API Management

Tutorial: Deploying Apigee Edge Microgateway

In a previous post, we discussed some of the features of Apigee Edge Microgateway and the power of hybrid API management.

Here, we’ll walk you through tutorials to deploy Apigee Edge Microgateway as a Docker container, in PaaS platforms like Cloud Foundry, and in cloud-native PaaS platforms like Google App Engine (GAE) and Azure App Services.

Recommended prerequisites

Before you adopt any of these deployment options, there are some steps to complete first:

  1. Configure Microgateway on a VM or host outside of the intended deployment pattern. This will produce a configuration YAML file that will be used in all of the following deployment options. The configuration file is of the format: {orgname}-{env}-config.yaml
  2. Enable plugins as necessary in the YAML file. Configure and set other parameters as necessary (log levels and connection settings, for example).
  3. Develop custom plugins as npm modules. Installation of npm modules can be done via a public npm repo (npm.org) or a private npm repo.
  4. Fork Apigee Edge Microgateway in GitHub for Azure App Services. It’s available on GitHub here. Some cloud vendors (such as Google) even provide local repositories (in which case you can load a clone of the microgateway project).
  5. Edit the config YAML to expose just a set of API proxies. For more information, check out this documentation.

Build a Docker image for Microgateway

In this section we’ll show you how to build a Docker image for Microgateway.

Step 1: Clone the project

  git clone https://github.com/srinandan/apigee-edgemicro-docker

Step 2: Switch the directory

  cd apigee-edgemicro-docker

Step 3: Copy the {org}-{env}-config.yaml

file to the current folder and edit the Dockerfile with the correct file name (see the prerequisites).

Step 4: Build the Docker image

  docker build --build-arg ORG="your-orgname" --build-arg ENV="your-env"
--build-arg KEY="bx..xxx2" --build-arg SECRET="exx..x0" -t microgateway .

Step 5: Start Microgateway

  docker run -d -p 8000:8000 -e EDGEMICRO_ORG="your-orgname" -e
EDGEMICRO_ENV="your-env" -e EDGEMICRO_KEY="bxx..x2" -e
EDGEMICRO_SECRET="ex..x0" -P -it microgateway

The default path for microgateway logs are in /var/tmp. You might want to consider mounting a volume to this folder so the logs are accessible from outside the Docker image.

Microgateway on Google App Engine

Here we’ll walk you through deploying Microgateway as an app on Google App Engine (GAE).

Step 1: Fork or clone the Apigee Edge Microgateway GitHub repo (this is optional).

Step 2: Clone the forked (or main) repo in the gcloud shell.

  git clone https://github.com/apigee-internal/microgateway.git
cd microgateway

Step 3: Copy the {org}-{env}-config.yaml

file to the microgateway/config


Step 4: Review the app.yaml


  # [START runtime]
service: microgateway
runtime: nodejs
env: flex
 min_num_instances: 1
 max_num_instances: 2
cpu: 1
memory_gb: 2
 disk_size_gb: 10
 EDGEMICRO_KEY: 'bx..x2'
 EDGEMICRO_CONFIG_DIR: '/app/config'
 EDGEMICRO_ENV: 'env-name'
 EDGEMICRO_ORG: 'org-name'
# [END runtime]

Review the following fields:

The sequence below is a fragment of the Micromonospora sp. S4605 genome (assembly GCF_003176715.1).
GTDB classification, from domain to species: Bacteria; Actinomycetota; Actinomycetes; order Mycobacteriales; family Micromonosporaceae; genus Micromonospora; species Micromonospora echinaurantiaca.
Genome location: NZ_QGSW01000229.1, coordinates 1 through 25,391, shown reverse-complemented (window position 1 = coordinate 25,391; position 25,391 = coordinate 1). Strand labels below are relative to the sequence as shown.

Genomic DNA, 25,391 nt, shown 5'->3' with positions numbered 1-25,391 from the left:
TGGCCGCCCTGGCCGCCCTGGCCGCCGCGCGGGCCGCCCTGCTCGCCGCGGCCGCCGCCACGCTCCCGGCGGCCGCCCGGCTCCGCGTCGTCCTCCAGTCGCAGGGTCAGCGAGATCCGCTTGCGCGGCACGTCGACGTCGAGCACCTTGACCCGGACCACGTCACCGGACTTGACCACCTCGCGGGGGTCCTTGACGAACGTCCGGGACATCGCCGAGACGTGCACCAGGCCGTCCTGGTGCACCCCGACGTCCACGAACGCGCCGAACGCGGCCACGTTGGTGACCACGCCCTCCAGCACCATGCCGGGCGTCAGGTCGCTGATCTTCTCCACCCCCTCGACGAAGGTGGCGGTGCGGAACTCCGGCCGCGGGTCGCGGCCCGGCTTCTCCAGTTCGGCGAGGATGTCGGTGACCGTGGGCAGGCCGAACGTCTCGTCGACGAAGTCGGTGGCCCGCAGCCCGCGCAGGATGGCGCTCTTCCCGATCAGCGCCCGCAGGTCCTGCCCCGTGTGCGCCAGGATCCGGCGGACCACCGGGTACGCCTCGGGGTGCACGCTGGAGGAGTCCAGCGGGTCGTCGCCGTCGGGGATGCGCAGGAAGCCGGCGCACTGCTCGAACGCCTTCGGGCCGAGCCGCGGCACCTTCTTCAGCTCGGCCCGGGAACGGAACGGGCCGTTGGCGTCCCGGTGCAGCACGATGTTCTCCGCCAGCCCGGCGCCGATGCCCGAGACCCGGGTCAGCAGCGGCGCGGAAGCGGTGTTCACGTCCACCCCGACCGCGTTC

• The min and max instances (for auto-scaling)
  • Resources (cpu, memory)
  • Microgateway environment variables (key, secret, org and env)
Step 5: Deploy the app to GAE

  gcloud app deploy --project your-project-name

Microgateway on Azure App Services

Here we'll walk you through how to deploy Microgateway as an app on Azure’s App Services platform.

In the Azure portal, perform the following steps:

Step 1: Click on “App Services.”

Step 2: Click on “+ Add.”

Step 3: Search for “node.js”and  select “API App.”


and click “Create.”

Step 4: Enter application details.


Step 5: Click on "Application Settings."

Step 6: Add the environment variables required for Microgateway.


Step 7: Save the settings (key and secret are obtained when Microgateway is configured to the org and env).

Step 8: Fork the Apigee Microgateway repo. Set up deployment option (for example, GitHub) and point it to the Microgateway repo.

Step 9: Enter authentication details to the repo.

Step 10: Ensure the deployment is successful.

Microgateway on Cloud Foundry

In this section, we'll show you how to deploy Microgateway as an app on Cloud Foundry (get all the details in Pivotal’s documentation and GitHub).

Step 1: Fork the Apigee Edge Microgateway GitHub repo (this is optional).

Step 2: Clone the forked (or main) repo

  git clone https://github.com/apigee-internal/microgateway.git
cd microgateway

Step 3: Copy the {org}-{env}-config.yaml

file to the microgateway/config


Add the “cloud-foundry-route-service” plugin to the config file if it doen’t exist in the plugin sequence.

 port: 8000
  max_connections: 1000
     - oauth
     - cloud-foundry-route-service

Step 4: Review the manifest.yml


- name: edgemicro
 memory: 512M
 instances: 1
 host: edgemicro
 path: .
 buildpack: nodejs_buildpack
   EDGEMICRO_KEY: 'bx..x2'
   EDGEMICRO_CONFIG_DIR: '/app/config'
   EDGEMICRO_ENV: 'env-name'
   EDGEMICRO_ORG: 'org-name'

Review the following fields:

  • Instances (for auto-scaling)
  • Memory (min: 512M)
  • Microgateway environment variables (key, secret, org, and env)
 Step 5: Deploy the app to Cloud Foundry

  cf push

Step 6: Review the logs


If your Cloud Foundry instance doesn’t internet access (to download npm modules), you must follow the instructions for using the Node.js buildpack in a disconnected environment here.

Apigee Microgateway is a great choice for microservice developers and teams when they want to add API management features as close to their microservices as possible (to reduce latency), and do so natively (with no additional skills required) to the microservices platform. To learn more, read the Apigee eBook, "Maximizing Microservices."

Questions, comments, or observations? Join the conversation on the Apigee Community.